The American Hockey League has long been known as a fairly rough and tumble league, made up of players on the cusp of making the NHL and others on their way down and out of the game. It’s that physical play that sometimes is the determining factor as to who will leave the buses behind and reach the NHL.
But by and large the events of Friday night in Hamilton moved beyond the norm, as violence replaced toughness in its ugliest form. The Copps Coliseum crowd witnessed one of the most brutal on ice attacks to ever take place in professional hockey, surpassing perhaps the Brashear/McSorley incident, the Ted Green/Wayne Maki duel in Ottawa so many years ago, or the much publicized Bertuzzi/Moore attack of March this year.
Alexander Perezhogin of the Hamilton Bulldogs, reacted to a slash from Cleveland Baron Garrett Stafford by taking a baseball swing at Stafford’s head, striking in full in the face, knocking out numerous teeth, a broken bone in his face and a third degree concussion. The moment where you feel your complete sense of disgust was the video of Stafford lying on the ice in a pool of blood, convulsing as medical personnel struggled to clear an airway in his throat. Watching that you just wonder what has become of the sport.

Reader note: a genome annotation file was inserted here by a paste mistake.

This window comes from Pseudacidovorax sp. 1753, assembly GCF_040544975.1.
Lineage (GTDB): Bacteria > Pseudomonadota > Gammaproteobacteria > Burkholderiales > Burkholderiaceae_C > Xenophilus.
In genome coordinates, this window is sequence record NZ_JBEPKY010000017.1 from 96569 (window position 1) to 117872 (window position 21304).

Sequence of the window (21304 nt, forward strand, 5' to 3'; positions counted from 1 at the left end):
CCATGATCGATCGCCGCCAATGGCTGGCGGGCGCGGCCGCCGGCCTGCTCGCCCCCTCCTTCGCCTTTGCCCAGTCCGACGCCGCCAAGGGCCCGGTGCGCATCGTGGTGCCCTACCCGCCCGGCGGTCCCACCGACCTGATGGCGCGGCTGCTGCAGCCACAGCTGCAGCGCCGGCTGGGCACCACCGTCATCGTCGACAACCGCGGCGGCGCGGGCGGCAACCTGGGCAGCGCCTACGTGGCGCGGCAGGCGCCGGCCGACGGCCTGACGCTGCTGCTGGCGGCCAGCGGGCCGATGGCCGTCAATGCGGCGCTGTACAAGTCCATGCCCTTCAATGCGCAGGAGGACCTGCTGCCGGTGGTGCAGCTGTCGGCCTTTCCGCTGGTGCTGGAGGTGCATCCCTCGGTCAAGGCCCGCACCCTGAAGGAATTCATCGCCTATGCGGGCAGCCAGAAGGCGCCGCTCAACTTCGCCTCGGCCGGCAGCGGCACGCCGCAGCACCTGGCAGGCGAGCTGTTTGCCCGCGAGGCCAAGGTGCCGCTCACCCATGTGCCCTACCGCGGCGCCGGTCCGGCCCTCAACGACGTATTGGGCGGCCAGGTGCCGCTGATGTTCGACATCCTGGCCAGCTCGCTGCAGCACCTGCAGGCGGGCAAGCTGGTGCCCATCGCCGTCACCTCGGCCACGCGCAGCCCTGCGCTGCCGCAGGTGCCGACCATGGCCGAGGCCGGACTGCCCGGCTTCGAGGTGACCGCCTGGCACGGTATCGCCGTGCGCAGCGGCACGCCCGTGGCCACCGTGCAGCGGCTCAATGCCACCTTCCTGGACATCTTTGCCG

Obviously an isolated incident, it once again underscores the complete lack of respect that occasionally flashes during the heat of battle. Perezhogin just lost it completely, there can be no defence offered for his actions, suspended indefinitely pending a review, he awaits a decision on his fate. But short of hiring Clayton Ruby to handle the defence, it seems unfathomable that he’ll be in an AHL uniform anytime soon, if ever again.
For Hockey the incident puts violence back on the front burner, just as the playoffs wind down the Stanley Cup path. Hamilton police are presently investigating the incident with an eye towards possibly filing criminal charges. Perezhogin was a rising star with the Bulldogs, having appeared in the AHL all star game this year, and was a likely prospect at next years Montreal Canadiens training camp. All of that would appear lost now, his inability to control his emotions in the heat of battle sent a fellow player to the hospital, and it most likely has also cost him a shot at reaching the NHL. The native of Kazakhstan most likely will be returning home for good, that is unless he ends up spending time as a guest of the Queen in prison.
The dream of a pro hockey career most likely quashed thanks to extremely poor judgment, some things can’t be taught by a coach, some things you just have to know in your heart. Respect for a player still is not a given, until the players learn how to control their emotions and control their sticks the ugly side of hockey will continue to make headlines. One hopes that the headlines one day don’t turn into obituaries.